Ted King – Gentleman Gravel Racer

2019 will be remembered as the year when gravel racing started to be on equal terms with the great races of Europe. When Pro Tour riders appear at the Belgian Waffle Ride, you know that it’s not just a local event any longer. And yet, the fun part of the sport – above the leaders at Landrun 100 – and the ability for all riders to enter, remain undiminished.

Gravel racing forms a great counterpart to the increasingly sterile, big-money world of professional road racing. Where else can you line up alongside the big names, and even have them cheer you on at the finish?

Few riders embrace this ethos better than Ted King. Even though he’s a retired pro racer himself, he now stands out in the field, in his unbranded jersey, as the quintessential gentleman racer. It’s all the more exciting when he takes podium finishes in almost every event he enters. Recently, he was interviewed on Gravel Cyclist about how he discovered gravel racing, what he is looking for in a gravel bike and tire, and where the sport is heading.

In addition, Ted’s own series, ‘G-Road to Kanza,’ has a new video report from the Belgian Waffle Ride. See Ted duke it out with riders who came straight off the Spring Classics. Click on the images above to enjoy the podcast and video!

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New Tires: Hurricane Ridge and Endurance Casings

Working with Ted King, winner of last year’s Dirty Kanza gravel race, has added a new perspective to our R&D. We’ve got a lot of experience riding gravel, even racing it, but today’s mass-start races aren’t the same as exploring the Cascade Mountains on forest roads, or even racing the 363-mile cross-state Oregon Outback during the early days of gravel racing.

Like all racers, Ted wants the fastest bike he can get, and supple tires make a greater difference than almost any other component choice. Depending on the surface, Ted has been racing our 42 mm Snoqualmie Pass (Landrun 100, 2nd place), 35 mm Bon Jon Pass (Belgian Waffle Ride, 3rd place) and 38 mm Steilacoom knobbies (Epic 150, 1st place).

For Dirty Kanza and similar big events, Ted asked for a tougher tire. When you race in a peloton, you don’t see where you are going. It’s inevitable that you’ll hit some rocks and holes that you’d go around if you were riding by yourself or in a small group. And unlike the smooth gravel often found in New England (above), some of the rocks in Kansas are awfully rough and sharp.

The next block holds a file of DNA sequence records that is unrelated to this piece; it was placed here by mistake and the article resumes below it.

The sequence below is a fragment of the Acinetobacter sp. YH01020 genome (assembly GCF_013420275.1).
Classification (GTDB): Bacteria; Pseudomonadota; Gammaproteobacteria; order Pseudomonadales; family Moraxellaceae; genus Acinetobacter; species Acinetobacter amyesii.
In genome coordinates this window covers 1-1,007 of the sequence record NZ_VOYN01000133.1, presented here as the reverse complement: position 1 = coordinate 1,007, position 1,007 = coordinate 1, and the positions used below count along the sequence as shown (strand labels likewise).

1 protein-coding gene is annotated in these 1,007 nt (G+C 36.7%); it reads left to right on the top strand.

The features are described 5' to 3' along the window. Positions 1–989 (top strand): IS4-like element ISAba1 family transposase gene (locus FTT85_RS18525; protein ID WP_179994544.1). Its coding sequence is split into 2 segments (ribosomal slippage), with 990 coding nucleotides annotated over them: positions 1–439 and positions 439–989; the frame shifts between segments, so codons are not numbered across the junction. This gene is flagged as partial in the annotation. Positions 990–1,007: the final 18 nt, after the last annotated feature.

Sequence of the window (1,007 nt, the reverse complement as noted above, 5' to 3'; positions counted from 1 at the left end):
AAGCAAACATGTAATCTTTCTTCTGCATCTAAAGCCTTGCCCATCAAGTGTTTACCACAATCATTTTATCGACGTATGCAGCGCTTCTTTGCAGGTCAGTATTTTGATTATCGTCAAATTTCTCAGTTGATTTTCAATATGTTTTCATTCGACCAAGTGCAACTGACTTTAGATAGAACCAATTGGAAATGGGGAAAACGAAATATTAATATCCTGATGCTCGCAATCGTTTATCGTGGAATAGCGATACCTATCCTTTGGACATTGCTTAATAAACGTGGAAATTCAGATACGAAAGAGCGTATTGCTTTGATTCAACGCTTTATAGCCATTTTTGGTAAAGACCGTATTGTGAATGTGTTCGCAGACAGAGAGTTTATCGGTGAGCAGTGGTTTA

How do you make a sturdier tire without giving up the speed and wonderful ride of our Rene Herse tires? For our new Endurance tires, we started with our Extralight casing, but pushed the threads closer together to make a denser weave for improved cut resistance. Then we added a thin protection layer all around the tire that further enhances cut-resistance and puncture protection. The darker tan color distinguishes this casing from our other offerings.

By using the same ultra-fine threads as our Extralight casing, the new Endurance tires give up only a little speed. In return, you get significantly improved resistance to rock cuts and flats. And since we start with the Extralight casing, the Endurance tires don’t weigh a ton either – no more than our already very light Standard casings. As part of our testing, Ted King has been riding prototypes with the new Endurance casing. In fact, he used them to win the Epic 150 gravel race a few weeks ago.

The Endurance casing is also a great choice for adventures where you don’t know what to expect. It’s a perfect complement to our dual-purpose knobbies that offer great performance on pavement, gravel, mud and even snow. Combine the two, and there is little your bike won’t be able to handle.

For the punishing conditions of the world’s toughest gravel races, we’ve developed the Endurance Plus casing. This uses much stronger, thicker threads, plus the same protection layer as the Endurance casing. This is a tire you might choose when the race will be a game of attrition… (Did I hear someone say Dirty Kanza?)

Gravel racers also tell us that they need wider tires, but most modern cyclocross and many gravel bikes only fit 44 mm tires (if they are smooth) or 42 mm knobbies. We already have our 700C x 44 mm Snoqualmie Pass, and now they are joined by the 700C x 42 mm Hurricane Ridge dual-purpose knobbies.

Hurricane Ridge is a great climb in the Olympic Mountains of Washington that offers two options: paved or muddy gravel. With the new dual-purpose knobbies, you’ll feel equally at home on both routes.

All this adds up to a lot of new tire models in the Rene Herse Cycles program:

  • 700C x 38 mm Steilacoom Endurance
  • 700C x 42 mm Hurricane Ridge Standard
  • 700C x 42 mm Hurricane Ridge Extralight
  • 700C x 42 mm Hurricane Ridge Endurance
  • 700C x 42 mm Hurricane Ridge Endurance Plus
  • 650B x 48 mm Juniper Ridge Endurance

With Dirty Kanza approaching, we’ve airshipped the first of the new tires from Japan to give riders and racers additional options as they prepare for this epic (and other) events. Quantities are very limited for now. If you need your tires for Dirty Kanza, select an expedited shipping method and add “Tires for Kanza” in the note field, and we’ll send out your order as quickly as possible – usually the same day. (In fact, most orders are shipped the same day.)